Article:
Centuries-old TB vaccine does not protect against Covid
An old tuberculosis vaccine known to boost the immune system did not prevent Covid infections among healthcare workers, scientists reported Thursday.
But the study was shorter and smaller than originally planned, and investigators said the results don’t rule out other potential benefits associated with the vaccine, known as BCG for Bacille Calmette-Guerin.
The study, published in the New England Journal of Medicine, was the largest clinical trial of the vaccine’s potential to protect against Covid infection. BCG was developed to fight TB in the early 1900s, but has since been shown to protect against other diseases as well, including respiratory diseases.
The trial of healthcare workers began in March 2020, in the early days of the pandemic, when no effective treatments for Covid were available and a new vaccine for the highly contagious disease seemed a distant fantasy. The hope was that the old vaccine could be reused to save lives.
However, six months after vaccination with BCG, there were no significant differences between the two groups of health workers: while 14.7 percent of those vaccinated with BCG developed symptomatic Covid infections, 12.3 percent of those who received saline placebo shots developed the disease.
Five participants in each group were hospitalized, and one participant who received the placebo died. The differences were not statistically significant.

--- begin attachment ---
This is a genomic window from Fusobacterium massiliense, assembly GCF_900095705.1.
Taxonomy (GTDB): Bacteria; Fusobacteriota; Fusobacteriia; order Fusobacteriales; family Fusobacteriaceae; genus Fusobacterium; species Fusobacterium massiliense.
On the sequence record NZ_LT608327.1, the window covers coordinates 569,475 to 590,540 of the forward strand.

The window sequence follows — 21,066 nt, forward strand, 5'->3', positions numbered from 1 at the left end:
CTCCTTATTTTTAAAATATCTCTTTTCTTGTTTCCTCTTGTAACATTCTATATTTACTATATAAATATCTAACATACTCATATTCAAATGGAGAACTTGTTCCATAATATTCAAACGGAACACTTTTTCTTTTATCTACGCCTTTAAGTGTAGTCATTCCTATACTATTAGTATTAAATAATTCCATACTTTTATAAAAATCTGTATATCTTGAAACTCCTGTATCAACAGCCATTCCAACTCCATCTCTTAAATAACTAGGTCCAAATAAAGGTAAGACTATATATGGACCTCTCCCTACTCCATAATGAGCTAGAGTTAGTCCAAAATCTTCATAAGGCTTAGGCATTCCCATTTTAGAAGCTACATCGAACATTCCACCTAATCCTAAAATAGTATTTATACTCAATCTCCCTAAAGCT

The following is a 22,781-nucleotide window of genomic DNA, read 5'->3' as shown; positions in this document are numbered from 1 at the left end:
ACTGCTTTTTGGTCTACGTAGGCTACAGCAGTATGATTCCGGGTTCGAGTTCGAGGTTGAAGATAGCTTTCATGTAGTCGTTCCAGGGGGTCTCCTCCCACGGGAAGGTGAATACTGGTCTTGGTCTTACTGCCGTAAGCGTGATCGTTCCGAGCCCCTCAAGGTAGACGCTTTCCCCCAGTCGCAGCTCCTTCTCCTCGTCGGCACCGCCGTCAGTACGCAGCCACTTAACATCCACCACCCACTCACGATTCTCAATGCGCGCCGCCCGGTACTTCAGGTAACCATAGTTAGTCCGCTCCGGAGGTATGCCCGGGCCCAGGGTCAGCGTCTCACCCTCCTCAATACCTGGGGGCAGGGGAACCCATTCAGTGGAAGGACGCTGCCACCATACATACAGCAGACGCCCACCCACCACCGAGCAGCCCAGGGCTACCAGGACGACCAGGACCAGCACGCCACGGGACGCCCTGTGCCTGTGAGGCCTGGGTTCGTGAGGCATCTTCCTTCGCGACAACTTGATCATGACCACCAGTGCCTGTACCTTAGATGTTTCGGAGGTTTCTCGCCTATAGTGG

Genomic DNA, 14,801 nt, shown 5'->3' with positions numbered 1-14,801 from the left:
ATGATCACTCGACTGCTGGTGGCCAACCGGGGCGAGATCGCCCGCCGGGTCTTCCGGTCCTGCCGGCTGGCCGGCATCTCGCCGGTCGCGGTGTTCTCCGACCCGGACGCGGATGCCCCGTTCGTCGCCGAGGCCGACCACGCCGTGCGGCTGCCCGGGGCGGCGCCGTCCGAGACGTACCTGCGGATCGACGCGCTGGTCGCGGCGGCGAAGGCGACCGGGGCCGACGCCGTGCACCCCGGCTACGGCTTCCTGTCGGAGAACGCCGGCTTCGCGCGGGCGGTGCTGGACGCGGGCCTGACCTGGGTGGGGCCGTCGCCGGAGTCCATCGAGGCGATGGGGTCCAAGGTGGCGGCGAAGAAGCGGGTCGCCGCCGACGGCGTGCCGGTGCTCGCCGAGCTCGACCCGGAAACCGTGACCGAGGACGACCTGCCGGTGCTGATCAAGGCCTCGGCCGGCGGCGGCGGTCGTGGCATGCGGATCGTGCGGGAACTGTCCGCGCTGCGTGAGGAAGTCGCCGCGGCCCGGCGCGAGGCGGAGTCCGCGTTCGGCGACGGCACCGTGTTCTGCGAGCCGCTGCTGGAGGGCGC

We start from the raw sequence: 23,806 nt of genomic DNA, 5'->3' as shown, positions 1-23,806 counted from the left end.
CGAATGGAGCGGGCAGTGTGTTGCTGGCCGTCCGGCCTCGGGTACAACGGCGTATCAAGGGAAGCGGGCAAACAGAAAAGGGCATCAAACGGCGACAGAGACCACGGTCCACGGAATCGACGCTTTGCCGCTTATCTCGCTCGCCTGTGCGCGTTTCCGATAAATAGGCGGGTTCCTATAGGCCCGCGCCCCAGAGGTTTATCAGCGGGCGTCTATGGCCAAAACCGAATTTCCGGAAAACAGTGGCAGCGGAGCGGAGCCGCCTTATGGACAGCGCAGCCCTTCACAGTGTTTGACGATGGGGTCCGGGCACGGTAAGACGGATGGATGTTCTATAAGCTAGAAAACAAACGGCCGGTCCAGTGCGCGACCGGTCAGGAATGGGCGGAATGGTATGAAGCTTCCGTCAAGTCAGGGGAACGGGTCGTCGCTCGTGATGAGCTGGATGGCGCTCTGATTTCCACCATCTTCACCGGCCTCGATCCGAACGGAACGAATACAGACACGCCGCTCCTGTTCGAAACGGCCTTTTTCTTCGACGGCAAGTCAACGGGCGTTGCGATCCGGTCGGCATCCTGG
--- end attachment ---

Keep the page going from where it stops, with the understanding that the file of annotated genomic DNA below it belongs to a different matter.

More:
The remarkably rapid development of mRNA vaccines made it impossible to complete the BCG trial as planned, as healthcare workers were put first to getting the newly available mRNA vaccines.
The aim of the BCG study was to follow 10,000 participants from five countries – Australia, the Netherlands, Spain, the UK and Brazil – for 12 months, but the new paper reports just 4,000 adults followed for six months.
The mRNA vaccines are “an absolute marvel of modern science,” said Dr. Nigel Curtis, the study’s lead researcher, who is a professor of pediatric infectious diseases at the University of Melbourne in Australia. “But from a process perspective, it was pretty disastrous.”
An even larger study would have been needed to determine whether the vaccine not only protects against infection but also against hospitalizations and deaths from Covid.
The vaccine is still widely used in developing countries, where many babies die before their first birthday. Scientists have found that BCG vaccination reduces infant mortality. In addition to protecting babies from tuberculosis, the vaccine appears to train the immune system to respond to other pathogens, reducing rates of respiratory and other illnesses.
“The conclusion of our study – that BCG does not protect healthcare workers from mild or moderate Covid – is true,” said Dr. Curtis.
But it could still show promise, he added: “This doesn’t tell us anything about the ability to protect people in other age groups from infection.” BCG is still a very important concept in infants.”
Additional analysis of data collected from vaccinated healthcare workers continues. The vaccine’s effect may vary depending on the virus or bacteria it’s targeting, said Dr. Curtis.
The BCG vaccine contains live modified bacteria that have been grown in laboratories around the world for decades, introducing mutations that have resulted in a number of strains. Different BCG strains and different inoculation schedules may account for conflicting results in other studies, some experts say.
One of the most successful to date was a small study of adults with type 1 diabetes who received multiple BCG shots before the pandemic to improve their blood sugar levels and reduce infections.
This study found that those who received BCG had far fewer Covid infections than participants who received placebo shots.